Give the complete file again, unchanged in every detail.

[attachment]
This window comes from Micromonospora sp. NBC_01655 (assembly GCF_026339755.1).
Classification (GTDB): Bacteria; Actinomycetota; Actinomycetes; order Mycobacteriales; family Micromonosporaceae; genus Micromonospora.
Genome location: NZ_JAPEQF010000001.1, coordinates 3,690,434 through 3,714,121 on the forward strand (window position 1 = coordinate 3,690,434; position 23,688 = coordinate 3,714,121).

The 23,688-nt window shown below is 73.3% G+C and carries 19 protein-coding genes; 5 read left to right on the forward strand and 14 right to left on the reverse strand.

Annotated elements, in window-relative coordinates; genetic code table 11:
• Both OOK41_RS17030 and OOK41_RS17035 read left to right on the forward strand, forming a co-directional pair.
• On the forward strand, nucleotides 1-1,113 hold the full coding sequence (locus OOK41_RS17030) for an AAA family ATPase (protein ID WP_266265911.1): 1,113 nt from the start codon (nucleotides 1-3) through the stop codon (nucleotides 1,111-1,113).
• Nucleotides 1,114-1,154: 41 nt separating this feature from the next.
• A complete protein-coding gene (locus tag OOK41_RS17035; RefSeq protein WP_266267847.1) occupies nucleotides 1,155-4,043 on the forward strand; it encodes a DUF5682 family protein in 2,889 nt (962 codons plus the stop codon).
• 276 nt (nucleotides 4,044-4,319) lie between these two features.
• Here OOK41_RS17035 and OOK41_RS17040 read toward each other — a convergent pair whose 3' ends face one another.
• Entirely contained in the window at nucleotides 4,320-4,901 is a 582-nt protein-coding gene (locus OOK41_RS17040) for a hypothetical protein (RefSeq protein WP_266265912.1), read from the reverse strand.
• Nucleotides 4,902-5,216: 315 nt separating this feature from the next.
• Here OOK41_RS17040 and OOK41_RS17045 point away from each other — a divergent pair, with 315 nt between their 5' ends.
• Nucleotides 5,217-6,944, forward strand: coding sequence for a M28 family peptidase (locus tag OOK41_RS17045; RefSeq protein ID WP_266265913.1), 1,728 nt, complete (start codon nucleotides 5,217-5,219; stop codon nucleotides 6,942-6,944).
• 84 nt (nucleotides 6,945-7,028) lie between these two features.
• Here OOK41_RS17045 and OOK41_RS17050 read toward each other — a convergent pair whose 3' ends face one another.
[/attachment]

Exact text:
This window comes from Micromonospora sp. NBC_01655 (assembly GCF_026339755.1).
Classification (GTDB): Bacteria; Actinomycetota; Actinomycetes; order Mycobacteriales; family Micromonosporaceae; genus Micromonospora.
Genome location: NZ_JAPEQF010000001.1, coordinates 3,690,434 through 3,714,121 on the forward strand (window position 1 = coordinate 3,690,434; position 23,688 = coordinate 3,714,121).

The 23,688-nt window shown below is 73.3% G+C and carries 19 protein-coding genes; 5 read left to right on the forward strand and 14 right to left on the reverse strand.

Annotated elements, in window-relative coordinates; genetic code table 11:
• Both OOK41_RS17030 and OOK41_RS17035 read left to right on the forward strand, forming a co-directional pair.
• On the forward strand, nucleotides 1-1,113 hold the full coding sequence (locus OOK41_RS17030) for an AAA family ATPase (protein ID WP_266265911.1): 1,113 nt from the start codon (nucleotides 1-3) through the stop codon (nucleotides 1,111-1,113).
• Nucleotides 1,114-1,154: 41 nt separating this feature from the next.
• A complete protein-coding gene (locus tag OOK41_RS17035; RefSeq protein WP_266267847.1) occupies nucleotides 1,155-4,043 on the forward strand; it encodes a DUF5682 family protein in 2,889 nt (962 codons plus the stop codon).
• 276 nt (nucleotides 4,044-4,319) lie between these two features.
• Here OOK41_RS17035 and OOK41_RS17040 read toward each other — a convergent pair whose 3' ends face one another.
• Entirely contained in the window at nucleotides 4,320-4,901 is a 582-nt protein-coding gene (locus OOK41_RS17040) for a hypothetical protein (RefSeq protein WP_266265912.1), read from the reverse strand.
• Nucleotides 4,902-5,216: 315 nt separating this feature from the next.
• Here OOK41_RS17040 and OOK41_RS17045 point away from each other — a divergent pair, with 315 nt between their 5' ends.
• Nucleotides 5,217-6,944, forward strand: coding sequence for a M28 family peptidase (locus tag OOK41_RS17045; RefSeq protein ID WP_266265913.1), 1,728 nt, complete (start codon nucleotides 5,217-5,219; stop codon nucleotides 6,942-6,944).
• 84 nt (nucleotides 6,945-7,028) lie between these two features.
• Here OOK41_RS17045 and OOK41_RS17050 read toward each other — a convergent pair whose 3' ends face one another.